Anya Jones, November 2018
A friend recently asked me if Neuro Physiotherapy is much different to standard Physiotherapy. A year after surgery to remove a brain tumour left me with some significant impairments and mobility challenges, I feel I have come far enough along the journey of rehabilitation to be able to answer the question from my own perspective.
There are the obvious differences of what is being treated and retrained; damage to the central nervous system versus muscles, joints and peripheral nerves, however for me the main thing I am now certain of is that Neuro Physiotherapy is completely different to Muscular Skeletal (MSK) Physiotherapy in an unexpected way.
For those of us that have had MSK Physiotherapy at some point in our lives, by mid-life probably most of us, the concept of going to a Physio session for treatment and then being given some exercises to take away and do at home is familiar. However, if we are honest many of those exercises didn’t get done with the regularity and persistence requested by our Physios, even with the best of intentions (or at least that was true for me). Physio became a separate distinct element in our lives; we went to Physio to get treated, or we set aside time in which to do our Physio exercises to improve recovery. Whilst Neuro Physiotherapy has some definite parallels to this in that I see my therapist, take away exercises to practice between sessions, in my experience the fundamental difference is that I’m never really out of Neuro Physiotherapy as a part of my rehabilitation, it’s become integrated into every day life. With each daily activity I undertake I’m in Physio practising something I now struggle to do. For me it has been bending down to pick my daughters toys off the floor trying to keep to the straight line patterning my body just didn’t want to do anymore, forcing my left side that had been left weak from the damage to my brain to engage as I tried to take the next step up the stairs, trying to sit up straight or to stand in a position that wasn’t letting my body compensate, making myself look from side to side walking around the house falling into walls as my balance faltered, trying to use my weak arm as much as I could during dinner even though it was twice as hard and it didn’t always want to play ball which could get messy at times…..
For me, experiencing fundamental changes in the way my body could move resulting from damage to my brain was frightening, frustrating and devastating in equal measures. And always will be to some extent I think. But refocusing on my body’s movements in the everyday has been an instrumental part of my rehabilitation to date, and makes feel feel positive in the knowledge that I’m continuously working with my brain to help it to do as much as it possibly can. Even now a year on in every daily activity I do I find myself challenging my brain to do something it finds difficult. I respect and admire my brain in a way I never did before. I find myself talking to it, encouraging it, praising it when it manages a movement it couldn’t do easily weeks ago - something I definitely didn’t do to my injured shoulder!
Every year The Stroke Association, a national charity supporting stroke survivors and their families, celebrate the achievements of people affected by stroke through their Life After Stroke Awards.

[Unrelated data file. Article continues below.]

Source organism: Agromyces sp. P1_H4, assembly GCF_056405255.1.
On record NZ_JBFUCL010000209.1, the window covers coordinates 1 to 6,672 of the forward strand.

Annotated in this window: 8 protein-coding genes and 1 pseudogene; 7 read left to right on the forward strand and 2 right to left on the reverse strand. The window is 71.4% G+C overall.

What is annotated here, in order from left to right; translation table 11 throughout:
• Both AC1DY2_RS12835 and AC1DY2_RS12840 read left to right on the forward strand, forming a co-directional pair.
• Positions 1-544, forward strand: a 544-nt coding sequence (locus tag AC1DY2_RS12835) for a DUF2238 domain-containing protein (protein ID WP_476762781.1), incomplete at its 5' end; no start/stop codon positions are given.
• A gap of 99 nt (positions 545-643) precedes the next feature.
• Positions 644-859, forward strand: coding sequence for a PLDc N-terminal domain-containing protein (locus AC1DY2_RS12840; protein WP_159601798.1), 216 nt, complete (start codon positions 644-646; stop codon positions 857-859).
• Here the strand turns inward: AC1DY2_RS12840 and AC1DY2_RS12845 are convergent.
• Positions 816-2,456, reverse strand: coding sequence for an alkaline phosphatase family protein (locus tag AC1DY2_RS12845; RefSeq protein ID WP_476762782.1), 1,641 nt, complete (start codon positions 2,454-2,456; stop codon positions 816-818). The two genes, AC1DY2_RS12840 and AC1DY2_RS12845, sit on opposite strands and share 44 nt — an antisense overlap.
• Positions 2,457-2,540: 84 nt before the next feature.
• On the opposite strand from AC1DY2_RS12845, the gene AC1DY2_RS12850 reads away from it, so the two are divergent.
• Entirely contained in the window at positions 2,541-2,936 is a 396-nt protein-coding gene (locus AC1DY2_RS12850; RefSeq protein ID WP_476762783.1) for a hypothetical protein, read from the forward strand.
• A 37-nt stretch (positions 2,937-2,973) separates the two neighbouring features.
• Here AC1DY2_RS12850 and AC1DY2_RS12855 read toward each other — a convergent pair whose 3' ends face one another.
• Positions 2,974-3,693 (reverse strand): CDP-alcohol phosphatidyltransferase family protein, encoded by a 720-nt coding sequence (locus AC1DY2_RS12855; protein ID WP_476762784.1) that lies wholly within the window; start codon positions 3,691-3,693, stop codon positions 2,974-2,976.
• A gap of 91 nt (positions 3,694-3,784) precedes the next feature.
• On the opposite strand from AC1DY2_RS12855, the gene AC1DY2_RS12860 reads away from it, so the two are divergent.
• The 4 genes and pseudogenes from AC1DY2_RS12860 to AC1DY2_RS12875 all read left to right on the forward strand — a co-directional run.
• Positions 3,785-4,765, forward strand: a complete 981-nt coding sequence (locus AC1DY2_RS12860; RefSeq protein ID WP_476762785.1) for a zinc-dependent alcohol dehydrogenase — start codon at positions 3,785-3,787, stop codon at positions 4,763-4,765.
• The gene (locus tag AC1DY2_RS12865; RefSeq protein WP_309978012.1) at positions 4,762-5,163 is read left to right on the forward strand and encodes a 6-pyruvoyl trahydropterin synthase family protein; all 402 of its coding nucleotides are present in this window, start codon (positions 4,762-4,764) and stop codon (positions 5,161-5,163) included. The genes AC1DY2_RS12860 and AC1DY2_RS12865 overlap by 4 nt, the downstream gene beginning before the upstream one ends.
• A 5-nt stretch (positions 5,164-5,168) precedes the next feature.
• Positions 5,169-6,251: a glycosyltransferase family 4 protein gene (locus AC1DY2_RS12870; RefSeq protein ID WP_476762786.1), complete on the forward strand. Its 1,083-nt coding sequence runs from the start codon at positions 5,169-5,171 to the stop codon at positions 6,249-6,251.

This year one of our partners, Elissa Benson, was nominated for an award by one of her long term patients. In recognition of the nomination Elissa attended a regional event at the Maidstone office of the Stroke Association at the end of September to celebrate all the achievements of those living through and working with stroke locally. Photos of the award ceremony can be seen here.
Elissa was very pleased to have been recognised for her physiotherapy input with stroke survivors, however the real achievements are those of the stroke survivors, so many of whom really do strive to make their lives after stroke the best that they can be.
Here at Neurorehab kent our ethos is 'To maximise functional independence and improved quality of life' with our focus being to enable individuals to be the BEST they can be.
Stroke can be such a devastating condition not only for an individual but also for their family, that for many realising their potential going forward can be difficult. Our joined up approach to management,exercise and other well developed links to a huge variety of relevant services allow us to work with clients and their families towards this end.
The journey to maximal functional independence can often be long and varied. However we recognise the long term nature of recovery and are able to support people over months rather than weeks in a variety of different settings with highly individualised programmes.
We are very lucky to have access this week to a newly built studio based at Springbank Clinic in Sevenoaks as well as existing clinic space at Tonbridge Clinic. These facilities enable us to choose the most suitable environment to treat our clients be it their home, clinic, gym,pool or local community setting
"We aim to maximise individual potential to promote functional independence and improved quality of life"
Jane and Elissa are doing a workshop at Somerset House London on Falls Prevention–focus on Neurological Conditions for the Community Therapist Network on the 7th November
Triathlon update: Attitude is Everything.
"Well we did it, all four members of the NRK team completed the sprint distance Tonbridge triathlon"
What a great team I hear you all cry.
Well I must say that this is testament to what you can achieve with a positive attitude.
I sometimes like to prove people wrong and surprise them by doing the unexpected but I also surprised myself by rising to this challenge.